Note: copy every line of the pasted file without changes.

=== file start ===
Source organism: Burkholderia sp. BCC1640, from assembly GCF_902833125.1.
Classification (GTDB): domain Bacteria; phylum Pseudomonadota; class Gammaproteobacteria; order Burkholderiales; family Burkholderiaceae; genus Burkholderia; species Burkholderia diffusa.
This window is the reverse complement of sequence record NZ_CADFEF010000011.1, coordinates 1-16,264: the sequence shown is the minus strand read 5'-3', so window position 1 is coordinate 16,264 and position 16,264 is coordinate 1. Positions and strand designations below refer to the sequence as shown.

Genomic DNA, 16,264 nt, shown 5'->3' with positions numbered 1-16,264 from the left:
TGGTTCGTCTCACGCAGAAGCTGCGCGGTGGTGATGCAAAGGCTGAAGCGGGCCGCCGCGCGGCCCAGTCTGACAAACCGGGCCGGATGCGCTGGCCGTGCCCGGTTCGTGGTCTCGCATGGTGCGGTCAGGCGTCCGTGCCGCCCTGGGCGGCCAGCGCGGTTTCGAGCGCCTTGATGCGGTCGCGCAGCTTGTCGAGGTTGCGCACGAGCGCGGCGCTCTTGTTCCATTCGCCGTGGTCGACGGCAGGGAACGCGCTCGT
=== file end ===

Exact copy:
Source organism: Burkholderia sp. BCC1640, from assembly GCF_902833125.1.
Classification (GTDB): domain Bacteria; phylum Pseudomonadota; class Gammaproteobacteria; order Burkholderiales; family Burkholderiaceae; genus Burkholderia; species Burkholderia diffusa.
This window is the reverse complement of sequence record NZ_CADFEF010000011.1, coordinates 1-16,264: the sequence shown is the minus strand read 5'-3', so window position 1 is coordinate 16,264 and position 16,264 is coordinate 1. Positions and strand designations below refer to the sequence as shown.

Genomic DNA, 16,264 nt, shown 5'->3' with positions numbered 1-16,264 from the left:
TGGTTCGTCTCACGCAGAAGCTGCGCGGTGGTGATGCAAAGGCTGAAGCGGGCCGCCGCGCGGCCCAGTCTGACAAACCGGGCCGGATGCGCTGGCCGTGCCCGGTTCGTGGTCTCGCATGGTGCGGTCAGGCGTCCGTGCCGCCCTGGGCGGCCAGCGCGGTTTCGAGCGCCTTGATGCGGTCGCGCAGCTTGTCGAGGTTGCGCACGAGCGCGGCGCTCTTGTTCCATTCGCCGTGGTCGACGGCAGGGAACGCGCTCGT